Protecting prodigies

In a an era where a sportsman's heart cannot be seen for all the neon advertising signs that obscure it, in an age of excess and exaggeration, people were compelled to go further.


Parthiv Patel, some distance from the conventional definition of manhood, is now supposed to be hero, role model, performer, celebrity.-Pic. K. RAMESH BABU

HE was 17, he moved with the sinuous, unfettered grace of youth, and he scored a goal that the memory will never let go. It was a moment of wonder, but that was not enough. In a an era where a sportsman's heart cannot be seen for all the neon advertising signs that obscure it, in an age of excess and exaggeration, people were compelled to go further.

So when Michael Owen scored against Argentina at the 1998 World Cup, some writers, forsaking common sense for the 72-point headline they were already envisaging, drew the most dangerous comparison they could find.

They summoned up the image of another 17-year-old, at another World Cup (1958), whose goals made us wonder too. But by putting Owen, even fleetingly, in the same sentence as Pele, was the greatest disservice grown men could do a young boy. They had inadvertently dumped the highest expectation on a prodigy before he had even begun.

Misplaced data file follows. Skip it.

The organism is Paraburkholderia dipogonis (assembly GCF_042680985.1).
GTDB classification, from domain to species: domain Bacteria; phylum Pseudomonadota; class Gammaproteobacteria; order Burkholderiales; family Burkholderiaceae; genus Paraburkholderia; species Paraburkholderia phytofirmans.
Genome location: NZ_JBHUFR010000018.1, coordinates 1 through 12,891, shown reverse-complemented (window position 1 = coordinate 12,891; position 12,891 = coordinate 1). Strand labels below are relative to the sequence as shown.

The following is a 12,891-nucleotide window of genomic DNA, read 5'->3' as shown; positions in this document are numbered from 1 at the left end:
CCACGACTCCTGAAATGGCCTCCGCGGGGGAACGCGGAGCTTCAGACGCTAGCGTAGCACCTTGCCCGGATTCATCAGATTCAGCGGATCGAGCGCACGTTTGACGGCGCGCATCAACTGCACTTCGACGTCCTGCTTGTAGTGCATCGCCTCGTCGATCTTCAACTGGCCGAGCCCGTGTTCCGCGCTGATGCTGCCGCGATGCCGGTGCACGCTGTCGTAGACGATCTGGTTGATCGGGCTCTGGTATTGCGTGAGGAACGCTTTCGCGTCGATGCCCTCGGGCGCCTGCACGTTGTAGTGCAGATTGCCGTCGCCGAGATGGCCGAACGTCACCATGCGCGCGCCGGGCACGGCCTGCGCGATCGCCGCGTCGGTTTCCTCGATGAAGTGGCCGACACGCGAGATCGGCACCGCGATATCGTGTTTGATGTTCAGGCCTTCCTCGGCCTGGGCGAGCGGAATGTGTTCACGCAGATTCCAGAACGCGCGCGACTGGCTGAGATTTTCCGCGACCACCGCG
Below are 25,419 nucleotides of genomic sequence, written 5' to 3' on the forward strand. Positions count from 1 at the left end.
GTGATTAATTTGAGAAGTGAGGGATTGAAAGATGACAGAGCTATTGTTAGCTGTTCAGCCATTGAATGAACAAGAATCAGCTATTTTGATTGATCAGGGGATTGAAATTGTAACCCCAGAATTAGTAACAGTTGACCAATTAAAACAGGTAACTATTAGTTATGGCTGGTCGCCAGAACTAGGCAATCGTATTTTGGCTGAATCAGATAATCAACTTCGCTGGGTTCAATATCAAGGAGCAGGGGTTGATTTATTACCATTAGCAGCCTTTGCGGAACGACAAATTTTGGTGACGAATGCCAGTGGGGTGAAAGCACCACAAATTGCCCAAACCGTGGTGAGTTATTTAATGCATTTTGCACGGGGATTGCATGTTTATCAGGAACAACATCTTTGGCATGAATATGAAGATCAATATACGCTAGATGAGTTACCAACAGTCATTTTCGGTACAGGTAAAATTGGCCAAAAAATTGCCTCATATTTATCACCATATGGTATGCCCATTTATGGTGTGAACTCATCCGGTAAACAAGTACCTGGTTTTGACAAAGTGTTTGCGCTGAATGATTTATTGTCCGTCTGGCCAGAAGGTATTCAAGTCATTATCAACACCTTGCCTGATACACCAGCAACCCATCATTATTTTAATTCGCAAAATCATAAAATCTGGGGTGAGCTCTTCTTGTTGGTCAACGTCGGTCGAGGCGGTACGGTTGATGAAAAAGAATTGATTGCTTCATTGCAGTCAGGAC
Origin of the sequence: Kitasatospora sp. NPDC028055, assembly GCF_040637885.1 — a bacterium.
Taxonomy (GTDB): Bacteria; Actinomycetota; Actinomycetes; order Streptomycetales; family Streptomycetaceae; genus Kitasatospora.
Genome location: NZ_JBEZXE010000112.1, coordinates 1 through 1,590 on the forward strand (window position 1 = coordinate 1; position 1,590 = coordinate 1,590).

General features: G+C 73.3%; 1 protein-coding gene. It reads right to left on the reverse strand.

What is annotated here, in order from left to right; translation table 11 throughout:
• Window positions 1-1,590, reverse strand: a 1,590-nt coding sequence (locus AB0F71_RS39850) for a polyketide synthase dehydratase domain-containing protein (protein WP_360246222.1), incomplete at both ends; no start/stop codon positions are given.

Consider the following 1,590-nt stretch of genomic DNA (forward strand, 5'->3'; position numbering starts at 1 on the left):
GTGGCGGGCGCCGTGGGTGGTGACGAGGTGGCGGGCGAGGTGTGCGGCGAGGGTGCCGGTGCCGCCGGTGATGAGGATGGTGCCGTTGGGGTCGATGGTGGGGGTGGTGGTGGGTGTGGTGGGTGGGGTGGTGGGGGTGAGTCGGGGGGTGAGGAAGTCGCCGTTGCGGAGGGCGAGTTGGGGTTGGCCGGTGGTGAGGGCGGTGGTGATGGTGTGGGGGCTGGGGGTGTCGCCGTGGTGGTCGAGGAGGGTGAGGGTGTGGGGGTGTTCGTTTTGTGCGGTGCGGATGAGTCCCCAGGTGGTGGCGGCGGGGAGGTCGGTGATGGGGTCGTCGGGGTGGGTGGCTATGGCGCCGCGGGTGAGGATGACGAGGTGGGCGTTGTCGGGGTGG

These days as another 17-year-old, Everton's Wayne Rooney, is held up as the Second Coming after just one international match, it is a reminder that history teaches nothing. Or maybe we just don't learn.

From Tracy Austin to L. Sivaramakrishnan in varying ways we have witnessed the crippling pressure that accompanies prodigious talents. Before us is all the evidence of burdened young people, but we still can't think straight when we see the prodigy. We see Tiger Woods and Sachin Tendulkar, and other precocious talents who made it, and say, well, maybe the rest weren't good enough. We see agents and managers and parents and sponsors pushing their own vulgar ambitions on young shoulders and we look the other way. We see footwear manufacturers battling for the signature of young basketball star LeBron James who is not even yet in the NBA and we think that's fine.

So what chance then does Wayne Rooney have, or 13-year-old golf prodigy Michelle Wie?

Rooney the teenager needs protection. Instead he's already being compared in some quarters to Paul Gascoigne. "He's a star," said a cautious Bobby Robson. "But he's also played just one game (for England)."

People attempt to be generous but only exacerbate the problem. England goalkeeper David James said: "You look into his (Rooney's) eyes and he is 17 but you watch him play and it is as if he is 32." Yeah, but he's not 32; despite his toughness his body is a 17 years old and so is his mind. His game may be ready for the world, but is he?

Is he ready to make deals on his life, be shadowed by the press, have his garbage rummaged through, front press conferences day after day, sound dignified? Is a 17-year-old wanting to have fun, be normal, ready to be cling-filmed in abnormality? Years ago at Wimbledon, I listened to Monica Seles, all toothy grin and unpunctuated rambles, suddenly be asked about the situation in Yugoslavia. What did she know? More importantly, why did we care what she thought? It is a suffocation prodigies know too well.